No clear answers for low voter turnout
author: ethan williams | contributor
Why won’t anyone think of the municipal elections?
It was an easy victory for Regina mayor Michael Fougere on Oct. 26. However, recently released voter turnout figures show that it wasn’t exactly a good representation of the entire city’s population. According to electronic voting machines that tabulated results from the vote, only 20.4 per cent of eligible voters came out to voice their choice, and according to the CBC, that’s down from 32.3 per cent in 2012.
So why is there low attendance at the polls? Jim Nicol is Chief Returning Officer for the City of Regina, and gave his insight as to why this may have been so.
“One reason could be people believe to some extent that there’s fatigue out there. There was a federal election last October and there was a provincial election last spring,” stated Nicol.
Nicol says that although turnout was low, they tried their best to place emphasis on reaching younger voters.
“People running for office have to reach young people in particular, but we have to find ways to reach them. That’s why we tried reaching out on social media.”
When asked if most people were simply disinterested with municipal politics, Nicol didn’t believe that was the only case.
“There are different schools of thought out there where some would argue that there is a general lack of interest. Others would say that there’s a general satisfaction on how things are being run,” said Nicol.
He also had a message for voters, saying that there are dynamic contrasts between elections here and those in developing nations.
“When you look around the world and reflect on emerging democracies where people will stand out in the blazing sun for two days to cast a ballot for the first time, you think ‘wow, how come we can’t create some sense of civic pride or responsibility or duty for that?’”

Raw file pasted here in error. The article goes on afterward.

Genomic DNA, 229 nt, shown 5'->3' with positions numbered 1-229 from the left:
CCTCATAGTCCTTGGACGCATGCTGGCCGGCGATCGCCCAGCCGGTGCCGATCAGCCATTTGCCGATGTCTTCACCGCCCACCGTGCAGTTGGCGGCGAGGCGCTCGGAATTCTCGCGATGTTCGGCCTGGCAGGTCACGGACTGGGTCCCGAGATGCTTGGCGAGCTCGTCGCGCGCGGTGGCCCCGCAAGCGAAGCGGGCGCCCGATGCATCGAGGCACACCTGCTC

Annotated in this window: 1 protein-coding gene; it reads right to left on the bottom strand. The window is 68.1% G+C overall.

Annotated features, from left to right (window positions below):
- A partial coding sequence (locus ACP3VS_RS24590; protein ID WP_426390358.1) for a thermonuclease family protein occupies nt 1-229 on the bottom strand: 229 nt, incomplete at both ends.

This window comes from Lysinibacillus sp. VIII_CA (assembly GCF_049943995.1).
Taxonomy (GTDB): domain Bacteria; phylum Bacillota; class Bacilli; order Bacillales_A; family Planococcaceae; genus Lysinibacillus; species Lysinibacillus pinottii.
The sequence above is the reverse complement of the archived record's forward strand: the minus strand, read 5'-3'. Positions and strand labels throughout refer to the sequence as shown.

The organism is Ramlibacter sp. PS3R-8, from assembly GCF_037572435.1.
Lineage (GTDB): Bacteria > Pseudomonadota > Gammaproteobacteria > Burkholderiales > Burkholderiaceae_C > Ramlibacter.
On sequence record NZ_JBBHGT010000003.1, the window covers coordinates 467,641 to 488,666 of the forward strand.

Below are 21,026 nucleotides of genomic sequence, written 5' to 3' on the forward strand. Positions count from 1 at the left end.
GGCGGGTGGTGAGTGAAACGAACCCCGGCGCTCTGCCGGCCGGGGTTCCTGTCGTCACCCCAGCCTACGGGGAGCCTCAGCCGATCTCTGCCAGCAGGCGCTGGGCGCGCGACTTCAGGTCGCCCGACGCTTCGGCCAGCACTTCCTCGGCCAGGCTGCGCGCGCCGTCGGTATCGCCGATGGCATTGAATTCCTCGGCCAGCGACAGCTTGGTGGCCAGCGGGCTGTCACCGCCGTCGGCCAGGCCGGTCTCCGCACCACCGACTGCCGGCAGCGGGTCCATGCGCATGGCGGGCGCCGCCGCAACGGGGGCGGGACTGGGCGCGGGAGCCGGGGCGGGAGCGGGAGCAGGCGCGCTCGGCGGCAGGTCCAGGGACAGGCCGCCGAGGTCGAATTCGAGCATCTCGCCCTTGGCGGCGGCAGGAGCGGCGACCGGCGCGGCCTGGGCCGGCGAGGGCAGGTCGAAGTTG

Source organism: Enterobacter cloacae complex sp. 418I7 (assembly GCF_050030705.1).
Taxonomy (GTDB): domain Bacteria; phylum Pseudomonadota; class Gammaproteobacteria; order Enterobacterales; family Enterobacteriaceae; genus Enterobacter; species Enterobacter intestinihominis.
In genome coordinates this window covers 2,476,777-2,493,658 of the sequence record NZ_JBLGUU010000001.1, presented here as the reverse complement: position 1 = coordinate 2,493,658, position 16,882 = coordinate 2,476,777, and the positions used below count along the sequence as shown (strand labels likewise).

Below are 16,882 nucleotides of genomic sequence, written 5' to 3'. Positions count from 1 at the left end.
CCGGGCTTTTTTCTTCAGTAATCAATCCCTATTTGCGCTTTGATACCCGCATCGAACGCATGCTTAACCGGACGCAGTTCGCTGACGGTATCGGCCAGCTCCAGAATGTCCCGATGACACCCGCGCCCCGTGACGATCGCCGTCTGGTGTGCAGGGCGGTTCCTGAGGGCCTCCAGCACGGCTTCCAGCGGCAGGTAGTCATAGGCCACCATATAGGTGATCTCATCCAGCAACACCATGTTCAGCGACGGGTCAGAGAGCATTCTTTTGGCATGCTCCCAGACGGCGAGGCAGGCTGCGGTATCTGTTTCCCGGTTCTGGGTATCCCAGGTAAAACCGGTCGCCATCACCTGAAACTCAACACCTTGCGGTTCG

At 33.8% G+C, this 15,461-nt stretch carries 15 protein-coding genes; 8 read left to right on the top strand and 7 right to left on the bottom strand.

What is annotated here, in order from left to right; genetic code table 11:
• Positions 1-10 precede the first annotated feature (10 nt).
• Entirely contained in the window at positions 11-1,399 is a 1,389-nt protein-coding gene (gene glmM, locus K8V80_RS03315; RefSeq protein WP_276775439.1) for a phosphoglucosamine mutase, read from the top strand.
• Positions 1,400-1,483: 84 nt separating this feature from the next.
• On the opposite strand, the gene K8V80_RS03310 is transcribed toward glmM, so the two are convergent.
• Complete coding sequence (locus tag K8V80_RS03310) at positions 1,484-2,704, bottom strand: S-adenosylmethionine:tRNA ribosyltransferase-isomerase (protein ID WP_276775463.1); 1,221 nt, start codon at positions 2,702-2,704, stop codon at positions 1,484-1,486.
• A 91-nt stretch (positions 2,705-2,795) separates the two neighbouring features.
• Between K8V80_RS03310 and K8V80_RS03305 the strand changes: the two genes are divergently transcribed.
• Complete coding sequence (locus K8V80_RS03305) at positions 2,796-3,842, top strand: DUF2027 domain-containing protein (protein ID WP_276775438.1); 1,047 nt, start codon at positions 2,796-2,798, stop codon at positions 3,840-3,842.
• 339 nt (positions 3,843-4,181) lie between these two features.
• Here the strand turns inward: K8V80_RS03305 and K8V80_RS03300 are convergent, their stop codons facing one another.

Nicol says that electronic voting, something that was used for this election, may help improve turnout at the polls next time. Although he mentioned that there was a difference in the number of polling stations per ward this time, he doesn’t believe this had a marginal effect on general turnout.
“We used to have six polling stations per ward. We now have three stations per ward. Having six was double the expense because you need twice as many materials and twice the amount of workers, but that doesn’t necessarily correlate that fewer people voted. Today is a very mobile society. People are out and about all the time. We made the decision to reduce the number of polling stations to three on Election Day, but we opened up more advanced polling stations, and this year we had them over four days.”
However, it seems on campus that many did try to get out and vote. Anna Dmyterko is one of those who did.
“I voted because I think it’s important to express your opinion to make your city how you think it should be,” said Dmyterko.
In terms of the importance of municipal politics, she had this to say:
“I think it’s important, but I don’t think everyone realizes that, though.”
Sarah Rankin is another student who went to the polls. She feels it is important to have your voice heard.
“I think that when you become the legal age to vote then you have a responsibility to. A lot of people don’t think it matters, but one vote could change a lot,” said Rankin.
She also believes civic politics should be in everyone’s best interest.
“It’s important because it impacts where you live and how your family lives. It’s where you spend the majority of your time and everyday life.”
In the meantime, if you are tired of municipal politics, you have a few years to catch your breath. The next one won’t be until late Oct. 2020. Time will only tell as to what turnout will be like for that election.